“I had planned out each of the crimes very carefully,” went on Father Brown, “I had thought out exactly how a thing like that could be done, and in what style or state of mind a man could really do it. And when I was quite sure that I felt exactly like the murderer myself, of course I knew who he was.”

Even after further explanation, the American still doesn’t quite get it, so Father Brown introduces the stories as case studies in his method.

The eight mysteries that followed are asolid group. While, I don’t think the cases rise to the level of the brilliance of the Incredulity of Father Brown, there’s not a bad story in the lot.  Probably the weakest stories in the volume  are The Song of the Flying Fish and The Red Moon of Meru and that’s only because they seem similar similar to other attempted theft stories in other volumes.

Three of the cases were chosen for adaptation in the 1970s Father Brown TV series and are probably the best cases in the book:

“The Mirror of the Magistrate” finds Father Brown insisting that a revolutionary poet is innocent of murdering a judge. Father Brown’s ability to see the events from the poet’s perspective helps him avoid the assumptions the police fall into.

“The Man with Two Beards” finds police searching for a famous jewel thief who has emerged to rob again. He’s apparently killed while committing another robbery, but is that what really happened?  Father Brown probably faces one of his most clever and surprising adversaries in this case.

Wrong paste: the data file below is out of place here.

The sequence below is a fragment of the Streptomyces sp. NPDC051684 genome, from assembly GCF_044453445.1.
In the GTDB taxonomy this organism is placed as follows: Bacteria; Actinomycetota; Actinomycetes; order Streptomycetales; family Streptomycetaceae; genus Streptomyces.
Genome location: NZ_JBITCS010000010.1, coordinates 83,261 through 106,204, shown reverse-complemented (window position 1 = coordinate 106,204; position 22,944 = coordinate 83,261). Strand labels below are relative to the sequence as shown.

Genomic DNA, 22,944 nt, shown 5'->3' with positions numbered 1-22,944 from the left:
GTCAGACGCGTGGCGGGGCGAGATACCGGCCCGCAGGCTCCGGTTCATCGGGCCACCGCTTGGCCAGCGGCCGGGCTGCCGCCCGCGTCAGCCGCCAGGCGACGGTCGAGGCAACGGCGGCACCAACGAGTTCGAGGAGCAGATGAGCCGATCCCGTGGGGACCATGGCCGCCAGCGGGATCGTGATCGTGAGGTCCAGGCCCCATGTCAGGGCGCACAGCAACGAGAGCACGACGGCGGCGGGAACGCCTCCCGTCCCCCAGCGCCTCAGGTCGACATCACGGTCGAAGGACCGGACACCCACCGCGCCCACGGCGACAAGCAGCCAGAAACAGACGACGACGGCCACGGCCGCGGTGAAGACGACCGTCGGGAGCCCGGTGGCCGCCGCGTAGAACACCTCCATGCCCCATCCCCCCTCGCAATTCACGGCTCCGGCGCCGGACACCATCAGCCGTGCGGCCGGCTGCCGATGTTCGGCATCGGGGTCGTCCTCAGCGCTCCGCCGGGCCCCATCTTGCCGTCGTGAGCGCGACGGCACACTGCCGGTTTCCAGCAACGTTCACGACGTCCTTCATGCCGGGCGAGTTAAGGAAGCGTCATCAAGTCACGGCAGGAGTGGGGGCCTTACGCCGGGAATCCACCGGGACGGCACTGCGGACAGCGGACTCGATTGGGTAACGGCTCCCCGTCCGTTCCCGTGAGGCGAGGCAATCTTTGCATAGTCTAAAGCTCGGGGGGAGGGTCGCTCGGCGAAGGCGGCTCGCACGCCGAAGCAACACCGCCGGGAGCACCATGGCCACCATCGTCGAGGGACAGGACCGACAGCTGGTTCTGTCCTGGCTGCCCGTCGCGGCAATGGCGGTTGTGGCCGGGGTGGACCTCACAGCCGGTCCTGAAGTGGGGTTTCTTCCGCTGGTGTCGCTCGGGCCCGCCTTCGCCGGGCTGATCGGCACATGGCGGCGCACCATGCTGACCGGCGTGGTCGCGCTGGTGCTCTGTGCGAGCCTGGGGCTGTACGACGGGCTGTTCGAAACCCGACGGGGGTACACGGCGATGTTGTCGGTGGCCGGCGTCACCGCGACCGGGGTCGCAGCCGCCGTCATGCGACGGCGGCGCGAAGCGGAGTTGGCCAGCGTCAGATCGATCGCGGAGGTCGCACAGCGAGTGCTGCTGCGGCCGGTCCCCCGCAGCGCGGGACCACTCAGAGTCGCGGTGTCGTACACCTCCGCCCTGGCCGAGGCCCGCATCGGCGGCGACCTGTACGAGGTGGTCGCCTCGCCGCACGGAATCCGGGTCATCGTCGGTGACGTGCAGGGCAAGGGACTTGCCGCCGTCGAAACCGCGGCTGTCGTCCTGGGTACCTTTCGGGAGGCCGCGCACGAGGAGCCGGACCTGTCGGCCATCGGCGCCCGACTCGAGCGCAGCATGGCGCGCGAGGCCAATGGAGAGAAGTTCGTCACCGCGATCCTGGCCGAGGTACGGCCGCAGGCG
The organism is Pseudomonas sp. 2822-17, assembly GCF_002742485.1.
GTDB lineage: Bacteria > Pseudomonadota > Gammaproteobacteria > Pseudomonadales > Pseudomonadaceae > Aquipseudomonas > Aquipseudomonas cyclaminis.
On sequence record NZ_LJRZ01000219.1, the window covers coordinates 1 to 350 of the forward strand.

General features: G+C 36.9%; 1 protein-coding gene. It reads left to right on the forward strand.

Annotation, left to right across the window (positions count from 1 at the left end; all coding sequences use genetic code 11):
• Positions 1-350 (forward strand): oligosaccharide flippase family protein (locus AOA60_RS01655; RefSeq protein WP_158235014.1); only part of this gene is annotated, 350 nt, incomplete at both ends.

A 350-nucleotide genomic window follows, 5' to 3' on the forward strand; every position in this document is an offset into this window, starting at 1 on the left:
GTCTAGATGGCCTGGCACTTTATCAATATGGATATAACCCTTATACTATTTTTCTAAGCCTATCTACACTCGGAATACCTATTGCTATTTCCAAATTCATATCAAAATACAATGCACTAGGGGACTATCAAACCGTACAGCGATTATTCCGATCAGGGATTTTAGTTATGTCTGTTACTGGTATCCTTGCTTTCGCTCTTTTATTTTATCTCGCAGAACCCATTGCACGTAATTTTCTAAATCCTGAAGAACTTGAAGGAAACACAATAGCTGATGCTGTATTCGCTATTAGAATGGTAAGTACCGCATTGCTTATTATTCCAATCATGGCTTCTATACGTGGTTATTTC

“The Actor and the Alibi” tells the story of a theatre owner being murdered where everyone seems to have an alibi. This is a case where nothing is what it seems and Father Brown has to see through  a clever rouse.

In addition to this there are a couple other noteworthy stories: “The Vanishing of the Vaudrey” is perhaps the darkest Father Brown tale I’ve read yet, while “The Chief Mourner of Marne” is one of the more profound. A man has secluded himself and is in mourning. Rumor has it that Catholic monks have forced him to do it due to a duel he fought with his brother. Father Brown seeks to uncover the truth and clear the Church of scurrilousness charges. Along the way, the story provides enormous food for thought on forgiveness.